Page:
Unlike last year, when the Asset Protection Allowance in the FAFSA formula plummeted, adding thousands of dollars of family education savings back into the formula, this year’s numbers are generally modest changes from the 2016-2017 formula. The big ones that change annually are the Income and Asset Protection Allowances. Here are some examples of updated numbers:
There appears to be a fair amount of confusion around the upcoming FAFSA. To recap, there has been one big change for the 2017-2018 school year: the FAFSA will be available Oct. 1, 2016, instead of Jan. 1, 2017. That results in another big change: going forward, the FAFSA will use “prior-prior” year income data. For example,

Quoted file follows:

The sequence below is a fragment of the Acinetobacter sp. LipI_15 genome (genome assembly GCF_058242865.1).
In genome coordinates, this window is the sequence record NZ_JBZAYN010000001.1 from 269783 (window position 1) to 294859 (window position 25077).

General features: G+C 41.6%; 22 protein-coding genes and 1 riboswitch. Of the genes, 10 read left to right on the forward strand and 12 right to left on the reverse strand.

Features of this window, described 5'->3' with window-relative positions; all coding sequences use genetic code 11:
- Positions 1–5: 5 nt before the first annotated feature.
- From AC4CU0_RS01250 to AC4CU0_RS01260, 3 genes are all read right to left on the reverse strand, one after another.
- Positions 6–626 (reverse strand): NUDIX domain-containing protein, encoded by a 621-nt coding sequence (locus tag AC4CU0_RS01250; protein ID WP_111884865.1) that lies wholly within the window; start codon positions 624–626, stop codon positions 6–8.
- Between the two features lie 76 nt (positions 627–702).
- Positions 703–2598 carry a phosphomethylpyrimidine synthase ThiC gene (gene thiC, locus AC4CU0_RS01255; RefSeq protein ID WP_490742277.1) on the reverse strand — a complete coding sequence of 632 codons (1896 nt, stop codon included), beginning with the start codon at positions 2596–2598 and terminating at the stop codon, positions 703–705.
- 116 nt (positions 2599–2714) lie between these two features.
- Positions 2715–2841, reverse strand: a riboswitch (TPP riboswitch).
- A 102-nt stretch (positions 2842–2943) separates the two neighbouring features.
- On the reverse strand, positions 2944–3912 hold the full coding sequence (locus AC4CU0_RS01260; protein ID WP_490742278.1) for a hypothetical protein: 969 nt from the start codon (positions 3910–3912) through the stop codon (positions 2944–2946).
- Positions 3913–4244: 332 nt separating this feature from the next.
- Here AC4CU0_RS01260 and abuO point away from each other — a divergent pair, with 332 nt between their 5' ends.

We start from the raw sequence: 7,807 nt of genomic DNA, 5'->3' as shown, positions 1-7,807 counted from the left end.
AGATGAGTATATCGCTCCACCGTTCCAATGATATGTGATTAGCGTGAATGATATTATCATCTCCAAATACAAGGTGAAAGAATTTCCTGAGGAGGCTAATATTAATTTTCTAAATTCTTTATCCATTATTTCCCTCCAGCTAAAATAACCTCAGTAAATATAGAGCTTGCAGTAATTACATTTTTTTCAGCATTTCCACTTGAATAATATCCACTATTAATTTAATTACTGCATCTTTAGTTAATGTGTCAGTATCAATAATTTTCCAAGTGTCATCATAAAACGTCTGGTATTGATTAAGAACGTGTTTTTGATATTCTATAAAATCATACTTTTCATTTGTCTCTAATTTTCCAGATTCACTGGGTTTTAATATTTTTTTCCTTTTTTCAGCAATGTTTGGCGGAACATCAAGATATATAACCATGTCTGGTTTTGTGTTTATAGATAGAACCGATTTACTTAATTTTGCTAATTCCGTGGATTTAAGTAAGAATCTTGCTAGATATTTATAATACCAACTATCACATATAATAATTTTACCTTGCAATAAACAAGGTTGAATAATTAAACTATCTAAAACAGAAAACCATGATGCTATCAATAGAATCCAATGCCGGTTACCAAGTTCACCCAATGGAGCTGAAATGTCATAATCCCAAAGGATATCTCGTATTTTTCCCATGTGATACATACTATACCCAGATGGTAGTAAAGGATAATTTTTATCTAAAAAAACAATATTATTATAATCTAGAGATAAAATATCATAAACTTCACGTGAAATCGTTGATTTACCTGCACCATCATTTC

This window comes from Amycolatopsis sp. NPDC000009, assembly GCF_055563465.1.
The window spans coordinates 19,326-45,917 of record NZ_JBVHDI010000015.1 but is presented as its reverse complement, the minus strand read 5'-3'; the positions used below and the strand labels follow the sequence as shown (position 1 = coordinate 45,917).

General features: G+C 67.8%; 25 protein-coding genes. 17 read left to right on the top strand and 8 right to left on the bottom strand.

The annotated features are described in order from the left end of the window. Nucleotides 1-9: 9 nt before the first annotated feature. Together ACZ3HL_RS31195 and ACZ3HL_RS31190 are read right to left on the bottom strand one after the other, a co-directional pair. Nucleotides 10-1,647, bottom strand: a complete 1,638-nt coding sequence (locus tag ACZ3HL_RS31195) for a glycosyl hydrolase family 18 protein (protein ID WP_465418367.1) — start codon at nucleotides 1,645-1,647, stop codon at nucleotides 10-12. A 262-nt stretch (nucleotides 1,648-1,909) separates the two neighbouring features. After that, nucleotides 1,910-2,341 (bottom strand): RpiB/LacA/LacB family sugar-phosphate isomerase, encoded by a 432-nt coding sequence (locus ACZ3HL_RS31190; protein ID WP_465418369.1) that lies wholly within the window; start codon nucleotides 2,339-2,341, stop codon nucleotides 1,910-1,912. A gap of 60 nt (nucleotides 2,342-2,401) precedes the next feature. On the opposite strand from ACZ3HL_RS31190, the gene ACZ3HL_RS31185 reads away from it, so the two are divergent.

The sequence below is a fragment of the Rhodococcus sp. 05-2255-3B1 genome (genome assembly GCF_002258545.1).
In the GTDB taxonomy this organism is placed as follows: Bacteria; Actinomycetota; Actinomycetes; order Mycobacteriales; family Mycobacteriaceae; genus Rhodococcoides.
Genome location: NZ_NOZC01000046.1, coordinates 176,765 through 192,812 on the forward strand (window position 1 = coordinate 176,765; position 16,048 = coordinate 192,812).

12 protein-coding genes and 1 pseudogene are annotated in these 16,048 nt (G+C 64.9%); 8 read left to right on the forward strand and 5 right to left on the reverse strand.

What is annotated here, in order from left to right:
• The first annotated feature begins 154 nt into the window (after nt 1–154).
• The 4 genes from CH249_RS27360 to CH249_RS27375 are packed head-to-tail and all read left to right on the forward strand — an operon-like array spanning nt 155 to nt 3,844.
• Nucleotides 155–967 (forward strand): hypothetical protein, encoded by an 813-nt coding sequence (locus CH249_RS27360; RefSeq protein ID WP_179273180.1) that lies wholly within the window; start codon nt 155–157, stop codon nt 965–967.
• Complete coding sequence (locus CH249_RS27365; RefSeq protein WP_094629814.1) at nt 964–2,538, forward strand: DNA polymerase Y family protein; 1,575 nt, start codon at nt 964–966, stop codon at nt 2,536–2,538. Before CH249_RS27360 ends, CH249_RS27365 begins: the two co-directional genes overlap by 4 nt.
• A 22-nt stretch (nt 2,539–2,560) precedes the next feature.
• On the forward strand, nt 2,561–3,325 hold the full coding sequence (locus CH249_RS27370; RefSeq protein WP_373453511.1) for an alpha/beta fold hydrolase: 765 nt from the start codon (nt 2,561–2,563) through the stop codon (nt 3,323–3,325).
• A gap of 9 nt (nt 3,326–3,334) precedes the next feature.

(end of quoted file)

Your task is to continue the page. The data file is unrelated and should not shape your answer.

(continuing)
As you get closer to college, the question of how to pay for it transitions from “how to save for it” to “how to pay the bills for it.” Many families have some savings and supplement that with cash flow and borrowing. The question is always, when do you use savings versus cash flow versus borrowing?
* Those of you who have completed third grade will likely notice that this post will not contain a dozen names; I just liked writing the Dirty Dozen. Families who plan to spend some time this summer visiting colleges should take notice beforehand of which colleges are good financial fits. The Project on Student Debt from TICAS, The Institute for…
Disclaimer: Nothing in this post is about paying for college, but it’s something parents of college-bound students need to know about. The Family Educational Rights and Privacy Act is a bit like HIPAA for student records: it prohibits release of a student’s education records without their consent. Generally this is a good thing: